At ACCA’s convention in San Jose, there will be more than 50 speakers and presenters, discussing everything from new technologies to innovative business practices.
SAN JOSE, Calif. - This year the first Baby Boomers will turn 60. And this year their grandchildren are starting to enter the job market. How do managers manage such a diversity of ages and attitudes? What values will tomorrow's HVACR technicians hold?

Those who attend the 2006 Air Conditioning Contractors of America (ACCA) Conference & Indoor Air Expo, to be held this week (March 28-30) at the San Jose Conference Center, will have the opportunity to explore these questions and issues in three of the 35-plus conference workshops offered over the three-day event.

First up is "Hey Dude! Managing Age Diversity in Today's Workplace" (10:15 a.m. to 11:30 a.m., March 29), led by Robert Wendover. According to the director of the Center for Generational Studies, there are four generations in the workforce now: Matures, those over 61; Boomers, their children; Generation X, and what he terms Millenials, young people who came of age with computers and cell phones.

According to Wendover, each has different expectations and values. Xers, for example, generally want a work/life balance, partly because they saw their parents work long hours.

"Many Millenials struggle with critical thinking, partially because they have grown up with so many menu-driven options," he said. "This can make it harder for them to develop their own solutions."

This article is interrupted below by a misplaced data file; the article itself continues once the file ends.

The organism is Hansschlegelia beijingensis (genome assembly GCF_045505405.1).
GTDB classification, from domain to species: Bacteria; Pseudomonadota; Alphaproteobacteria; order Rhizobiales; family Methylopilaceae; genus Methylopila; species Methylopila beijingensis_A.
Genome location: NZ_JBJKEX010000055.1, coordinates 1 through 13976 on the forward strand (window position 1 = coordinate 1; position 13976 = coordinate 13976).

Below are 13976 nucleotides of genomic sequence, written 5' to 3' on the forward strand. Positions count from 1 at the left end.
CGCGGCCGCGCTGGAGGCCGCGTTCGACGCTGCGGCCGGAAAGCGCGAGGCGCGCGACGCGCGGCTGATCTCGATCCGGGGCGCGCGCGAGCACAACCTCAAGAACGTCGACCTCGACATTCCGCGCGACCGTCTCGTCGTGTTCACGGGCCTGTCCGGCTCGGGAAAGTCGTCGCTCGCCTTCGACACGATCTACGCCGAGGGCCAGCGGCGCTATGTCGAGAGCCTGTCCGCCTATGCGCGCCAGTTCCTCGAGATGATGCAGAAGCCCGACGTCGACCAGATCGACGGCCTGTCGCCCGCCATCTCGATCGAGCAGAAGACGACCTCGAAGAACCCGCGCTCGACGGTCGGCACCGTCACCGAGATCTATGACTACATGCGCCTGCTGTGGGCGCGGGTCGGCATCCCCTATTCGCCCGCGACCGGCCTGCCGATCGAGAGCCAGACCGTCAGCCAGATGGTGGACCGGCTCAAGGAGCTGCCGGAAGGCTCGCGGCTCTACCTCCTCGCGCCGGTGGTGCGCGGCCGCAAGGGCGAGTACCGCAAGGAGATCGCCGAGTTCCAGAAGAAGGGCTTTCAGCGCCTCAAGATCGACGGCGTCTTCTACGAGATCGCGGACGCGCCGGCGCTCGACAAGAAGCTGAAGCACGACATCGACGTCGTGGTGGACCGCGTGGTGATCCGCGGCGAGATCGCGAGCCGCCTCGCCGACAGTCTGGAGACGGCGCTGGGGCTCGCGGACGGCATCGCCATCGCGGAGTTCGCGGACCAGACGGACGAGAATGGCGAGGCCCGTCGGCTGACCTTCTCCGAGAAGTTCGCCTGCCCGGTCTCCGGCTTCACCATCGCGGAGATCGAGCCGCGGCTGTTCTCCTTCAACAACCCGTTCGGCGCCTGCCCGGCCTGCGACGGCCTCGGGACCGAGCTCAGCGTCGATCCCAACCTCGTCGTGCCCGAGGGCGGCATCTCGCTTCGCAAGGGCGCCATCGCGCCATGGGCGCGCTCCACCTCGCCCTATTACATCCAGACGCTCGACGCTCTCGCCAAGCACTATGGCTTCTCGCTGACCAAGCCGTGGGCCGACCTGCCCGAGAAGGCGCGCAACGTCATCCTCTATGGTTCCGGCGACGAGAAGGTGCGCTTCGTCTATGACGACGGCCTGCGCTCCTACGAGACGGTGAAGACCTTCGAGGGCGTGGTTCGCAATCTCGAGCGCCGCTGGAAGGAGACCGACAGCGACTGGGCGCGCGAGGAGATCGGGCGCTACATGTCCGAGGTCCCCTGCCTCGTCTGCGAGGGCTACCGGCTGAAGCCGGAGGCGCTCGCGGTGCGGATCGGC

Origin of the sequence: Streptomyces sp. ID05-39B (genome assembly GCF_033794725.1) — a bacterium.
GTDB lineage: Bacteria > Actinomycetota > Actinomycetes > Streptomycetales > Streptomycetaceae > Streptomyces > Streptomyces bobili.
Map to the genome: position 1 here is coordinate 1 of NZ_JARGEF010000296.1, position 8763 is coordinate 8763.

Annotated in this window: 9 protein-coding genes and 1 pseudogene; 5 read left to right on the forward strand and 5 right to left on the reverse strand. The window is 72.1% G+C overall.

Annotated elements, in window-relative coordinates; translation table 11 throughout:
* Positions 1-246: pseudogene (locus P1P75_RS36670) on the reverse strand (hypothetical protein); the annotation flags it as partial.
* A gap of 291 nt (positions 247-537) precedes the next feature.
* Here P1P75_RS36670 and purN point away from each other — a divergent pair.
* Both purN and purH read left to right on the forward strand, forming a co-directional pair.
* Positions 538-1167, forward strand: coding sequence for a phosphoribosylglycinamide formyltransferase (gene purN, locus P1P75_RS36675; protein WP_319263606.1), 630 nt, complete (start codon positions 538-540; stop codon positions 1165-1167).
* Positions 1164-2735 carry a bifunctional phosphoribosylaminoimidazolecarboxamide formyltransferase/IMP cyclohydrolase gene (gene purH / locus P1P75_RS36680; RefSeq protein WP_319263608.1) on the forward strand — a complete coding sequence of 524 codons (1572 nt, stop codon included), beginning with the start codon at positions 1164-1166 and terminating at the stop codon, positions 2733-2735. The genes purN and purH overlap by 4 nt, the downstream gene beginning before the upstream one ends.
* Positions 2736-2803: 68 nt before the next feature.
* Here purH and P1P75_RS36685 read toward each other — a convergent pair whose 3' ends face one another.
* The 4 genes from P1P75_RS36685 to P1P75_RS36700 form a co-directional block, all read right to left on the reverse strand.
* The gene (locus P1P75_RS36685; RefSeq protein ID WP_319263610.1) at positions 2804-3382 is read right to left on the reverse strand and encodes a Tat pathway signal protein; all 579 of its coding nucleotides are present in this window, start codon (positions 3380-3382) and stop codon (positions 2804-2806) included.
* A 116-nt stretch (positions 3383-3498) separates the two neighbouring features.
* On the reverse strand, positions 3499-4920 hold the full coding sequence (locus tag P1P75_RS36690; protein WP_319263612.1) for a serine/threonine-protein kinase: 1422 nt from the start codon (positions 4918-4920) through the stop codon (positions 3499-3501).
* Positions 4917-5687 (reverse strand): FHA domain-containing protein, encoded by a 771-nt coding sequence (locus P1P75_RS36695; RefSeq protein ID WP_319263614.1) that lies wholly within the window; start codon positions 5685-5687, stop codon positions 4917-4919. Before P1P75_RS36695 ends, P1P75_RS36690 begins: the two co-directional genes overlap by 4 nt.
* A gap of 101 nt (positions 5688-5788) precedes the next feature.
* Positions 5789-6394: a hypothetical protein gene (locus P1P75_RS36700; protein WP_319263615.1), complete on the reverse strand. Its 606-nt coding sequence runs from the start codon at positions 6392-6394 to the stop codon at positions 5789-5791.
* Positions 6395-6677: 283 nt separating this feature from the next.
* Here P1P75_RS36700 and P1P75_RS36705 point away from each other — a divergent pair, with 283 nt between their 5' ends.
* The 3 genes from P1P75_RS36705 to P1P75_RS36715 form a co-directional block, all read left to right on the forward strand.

By approaching workers of different generations in their own terms, you'll prevent conflict, he summarized. To thrive in this new world, a contractor must understand the values and attitudes of both new and experienced workers. This workshop is designed to take a realistic, yet amusing, look at how the generations relate.


Wendover will also lead the session "From Paying Your Dues to Changing the Rules: Succession Planning and the Generations" (3 p.m. to 4:15 p.m., March 29).

Halsey Cook of Carrier, Tom Huntington of York, J.R. Jones of Rheem, and Dave Pannier of Trane were the CEO Forum participants at the ACCA convention in 2005. This year David LaGrand of Nordyne will be a new participant, replacing Jones. Moderator for the session will be NEWS editor-in-chief Mike Murphy. Attendees of the session will have the opportunity to ask questions of these top decision-makers in the manufacturing sector and hear discussion on the cutting-edge issues of the HVACR industry.
"With the Baby Boomers edging ever closer to retirement, they are being replaced by a cohort of people having a radically different take on leadership," said Wendover.